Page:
The San Francisco 49ers enter the 2013-14 season with Super Bowl expectations, yet that doesn't mean they lack weaknesses.
That being said, their potential issues look more manageable than that of most other teams.
Whereas some teams are desperate for quality play at quarterback, offensive line and defensive front seven, the 49ers are set in these areas, barring injury or dramatic underperforming.
It's the following position groups that might bring the 49ers down this year.
No. 2/No. 3 Cornerback
Chris Culliver's injury complicates San Francisco's cornerback depth chart.
Culliver thrived for the Niners last year. He ranked 29th out of the 113 cornerbacks who qualified for Pro Football Focus' rankings (subscription required). He was the third-most used cornerback for the Niners in 2012.
To fill his shoes, the Niners have new additions Nnamdi Asomugha and Eric Wright, along with holdovers Tramaine Brock and Perrish Cox. Brock and Cox are both looking to make a name for themselves, whereas Asomugha and Wright are hoping to bounce back from dreadful play on their last teams.
Even more important than one of those four filling in for Culliver is the play of Carlos Rogers. The eight-year veteran spent much of the 2012 season guarding the opposing team's slot receiver, and he had varying results.
Tarell Brown figures to capably man one cornerback spot, but the 49ers need at least two others to fill the No. 2 and No. 3 roles.
Wide Receiver Health/Depth
On Sunday, Jim Harbaugh confirmed Mario Manningham will start the season on the active/physically unable to perform list, per Marc Sessler of NFL.com. This means Manningham won't be able to play until Week 7 at the earliest.
It's not shocking news in the slightest, but it is more of the same for San Francisco's receiving corps during the 2013 offseason.
If every receiver was healthy, the 49ers would have a top-tier group. They could the spread the field with Michael Crabtree, Anquan Boldin, Mario Manningham and Kyle Williams.
Instead, only Boldin of that quartet has been healthy throughout training camp.
The 49ers traded 2012 first-round pick A.J. Jenkins to the Kansas City Chiefs for 2011 first-round pick Jon Baldwin on Monday, according to Gregg Rosenthal of NFL.com. Baldwin had just 579 receiving yards and two touchdowns in his two seasons with the Chiefs. Maybe a change of scenery is what he needed all along.
Quinton Patton, a 49ers fourth-round pick in 2013, has missed both preseason games due to a hand injury.
Boldin and Williams, assuming the latter's healthy by Week 1, figure to be Kaepernick's most reliable options early in the season. However, neither has the all-around talent of Crabtree, whose return timetable from a torn Achilles is unknown.
Expect the 49ers to feature several two-tight end sets early in the season to hide their wide receiver depth issues.
Donte Whitner was a sieve in coverage last year. Not surprisingly, he ranked 67th out of 88 safeties in Pro Football Focus' coverage rating. Instead of spending big money on a star free-agent safety to pair with the aging Whitner, the 49ers drafted Eric Reid and signed Craig Dahl.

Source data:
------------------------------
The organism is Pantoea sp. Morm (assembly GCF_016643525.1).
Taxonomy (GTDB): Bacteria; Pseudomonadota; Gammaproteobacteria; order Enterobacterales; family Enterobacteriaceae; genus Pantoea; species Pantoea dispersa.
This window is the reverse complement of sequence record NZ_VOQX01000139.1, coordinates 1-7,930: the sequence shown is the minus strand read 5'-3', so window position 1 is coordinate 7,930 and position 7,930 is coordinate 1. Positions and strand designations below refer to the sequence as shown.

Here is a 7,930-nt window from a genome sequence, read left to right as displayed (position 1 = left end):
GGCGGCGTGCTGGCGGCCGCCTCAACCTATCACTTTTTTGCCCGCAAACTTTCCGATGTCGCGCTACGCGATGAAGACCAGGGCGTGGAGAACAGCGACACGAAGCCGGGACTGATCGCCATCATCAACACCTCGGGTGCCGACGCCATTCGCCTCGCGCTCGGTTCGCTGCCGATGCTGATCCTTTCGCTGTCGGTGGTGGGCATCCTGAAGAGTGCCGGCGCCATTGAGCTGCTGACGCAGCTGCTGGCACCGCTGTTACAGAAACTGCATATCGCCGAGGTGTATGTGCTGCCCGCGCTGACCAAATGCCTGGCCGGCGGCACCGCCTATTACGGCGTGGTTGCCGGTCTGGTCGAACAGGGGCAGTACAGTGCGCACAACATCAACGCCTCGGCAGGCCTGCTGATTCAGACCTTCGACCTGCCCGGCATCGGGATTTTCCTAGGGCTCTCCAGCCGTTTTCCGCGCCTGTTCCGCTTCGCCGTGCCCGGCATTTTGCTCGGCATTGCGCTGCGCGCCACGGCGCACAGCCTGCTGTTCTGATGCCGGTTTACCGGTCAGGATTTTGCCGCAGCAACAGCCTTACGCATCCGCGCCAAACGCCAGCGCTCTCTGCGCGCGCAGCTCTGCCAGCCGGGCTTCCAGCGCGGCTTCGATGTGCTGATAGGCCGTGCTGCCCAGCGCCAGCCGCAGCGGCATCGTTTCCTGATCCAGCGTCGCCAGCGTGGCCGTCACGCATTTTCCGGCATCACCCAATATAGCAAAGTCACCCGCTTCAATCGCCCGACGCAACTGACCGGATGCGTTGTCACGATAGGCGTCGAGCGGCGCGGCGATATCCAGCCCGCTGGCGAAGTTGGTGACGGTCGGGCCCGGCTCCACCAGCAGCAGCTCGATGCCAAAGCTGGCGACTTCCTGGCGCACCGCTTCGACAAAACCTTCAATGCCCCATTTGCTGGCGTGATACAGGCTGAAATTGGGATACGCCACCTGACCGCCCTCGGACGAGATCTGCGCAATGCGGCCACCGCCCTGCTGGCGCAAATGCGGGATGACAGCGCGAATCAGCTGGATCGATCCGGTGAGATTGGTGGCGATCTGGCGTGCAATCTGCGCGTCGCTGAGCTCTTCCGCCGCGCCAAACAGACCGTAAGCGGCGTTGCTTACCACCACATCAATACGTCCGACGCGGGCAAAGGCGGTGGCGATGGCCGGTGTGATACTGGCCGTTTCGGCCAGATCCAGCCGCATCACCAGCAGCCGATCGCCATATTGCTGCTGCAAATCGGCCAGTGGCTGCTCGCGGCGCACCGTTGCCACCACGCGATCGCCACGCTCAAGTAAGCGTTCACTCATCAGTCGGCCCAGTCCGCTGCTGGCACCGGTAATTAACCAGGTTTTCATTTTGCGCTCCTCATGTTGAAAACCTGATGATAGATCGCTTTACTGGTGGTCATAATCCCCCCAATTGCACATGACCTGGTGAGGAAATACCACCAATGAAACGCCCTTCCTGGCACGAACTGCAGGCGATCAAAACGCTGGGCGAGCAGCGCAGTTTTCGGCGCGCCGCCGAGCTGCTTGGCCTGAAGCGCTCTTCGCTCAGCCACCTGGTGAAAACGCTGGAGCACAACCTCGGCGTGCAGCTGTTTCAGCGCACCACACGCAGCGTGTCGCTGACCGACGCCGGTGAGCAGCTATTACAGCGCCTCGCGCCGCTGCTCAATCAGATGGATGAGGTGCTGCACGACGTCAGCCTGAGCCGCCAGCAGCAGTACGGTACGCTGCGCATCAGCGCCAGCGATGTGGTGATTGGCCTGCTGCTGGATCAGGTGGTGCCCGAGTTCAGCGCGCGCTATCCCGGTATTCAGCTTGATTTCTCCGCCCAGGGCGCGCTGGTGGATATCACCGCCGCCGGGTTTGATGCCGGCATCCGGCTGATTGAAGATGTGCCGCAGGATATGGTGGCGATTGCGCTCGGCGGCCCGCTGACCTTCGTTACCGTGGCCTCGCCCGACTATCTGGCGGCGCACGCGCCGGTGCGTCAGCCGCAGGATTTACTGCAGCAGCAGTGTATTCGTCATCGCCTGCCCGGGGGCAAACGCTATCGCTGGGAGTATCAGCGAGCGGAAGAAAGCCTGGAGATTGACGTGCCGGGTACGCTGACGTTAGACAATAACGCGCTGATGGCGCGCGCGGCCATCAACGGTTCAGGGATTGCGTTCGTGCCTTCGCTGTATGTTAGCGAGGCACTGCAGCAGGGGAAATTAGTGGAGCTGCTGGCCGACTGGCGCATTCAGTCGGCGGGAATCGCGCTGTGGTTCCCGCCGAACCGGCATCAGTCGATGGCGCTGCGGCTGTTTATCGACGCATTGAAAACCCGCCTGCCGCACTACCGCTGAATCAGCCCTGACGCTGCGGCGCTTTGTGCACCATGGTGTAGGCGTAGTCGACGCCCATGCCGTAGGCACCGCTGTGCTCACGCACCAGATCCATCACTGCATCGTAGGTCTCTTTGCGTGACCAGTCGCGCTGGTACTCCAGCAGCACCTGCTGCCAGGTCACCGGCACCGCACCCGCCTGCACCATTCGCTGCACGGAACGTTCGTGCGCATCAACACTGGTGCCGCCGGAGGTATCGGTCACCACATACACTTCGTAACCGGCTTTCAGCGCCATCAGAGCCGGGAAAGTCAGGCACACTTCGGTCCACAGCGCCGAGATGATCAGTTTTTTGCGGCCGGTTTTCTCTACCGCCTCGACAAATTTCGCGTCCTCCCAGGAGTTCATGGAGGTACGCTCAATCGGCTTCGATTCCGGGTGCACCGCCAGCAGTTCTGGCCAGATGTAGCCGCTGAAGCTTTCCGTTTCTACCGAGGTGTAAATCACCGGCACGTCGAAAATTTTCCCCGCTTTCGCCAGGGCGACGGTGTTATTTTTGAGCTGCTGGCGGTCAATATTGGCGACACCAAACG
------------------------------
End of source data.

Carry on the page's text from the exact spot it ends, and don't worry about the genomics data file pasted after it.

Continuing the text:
After a rather pedestrian season in St. Louis, Dahl figures to be a backup who contributes on special teams. So really, the Niners are banking on a rookie to be the team's last line of defense and make up for Whitner's mistakes.
It's a bold strategy, but that doesn't mean it won't work.
Reid was known more as an enforcer than a ballhawk at LSU. However, he did total nine passes defensed and two interceptions during his last season for the Tigers.
Reid enters the NFL with a similar skill set to that of Dashon Goldson. The 49ers struck gold when they molded the former fourth-round draft pick into a defensive star. They're hoping they can do the same with Reid, whom they drafted with the 18th pick in the 2013 NFL draft.
Even if Reid quickly becomes an NFL star, the Niners will be vulnerable to deep passes that Whitner is asked to defend.
The worst-case scenario is that all three of these potential issues (as well others, such as kickoff and punt return coverage) do become glaring weaknesses. However, even if they all turn out to be problems, the 49ers have ways to hide them to some extent.
San Francisco has arguably the best front seven in the league. If it can consistently stop the run and get pressure on the quarterback, the secondary won't have to be spectacular to be effective.
And on offense, the 49ers can run the ball more and target tight ends Vernon Davis and Vance McDonald to hide potential wide receiver issues.
Then again, it's entirely possible that Baldwin and Williams stabilize the receiving corps and Rogers, Asomugha and Reid bolster the secondary.
It's all part of the puzzle that is the 2013-14 San Francisco 49ers.
Note: This article has been modified from its original version to reflect the Jenkins-Baldwin trade.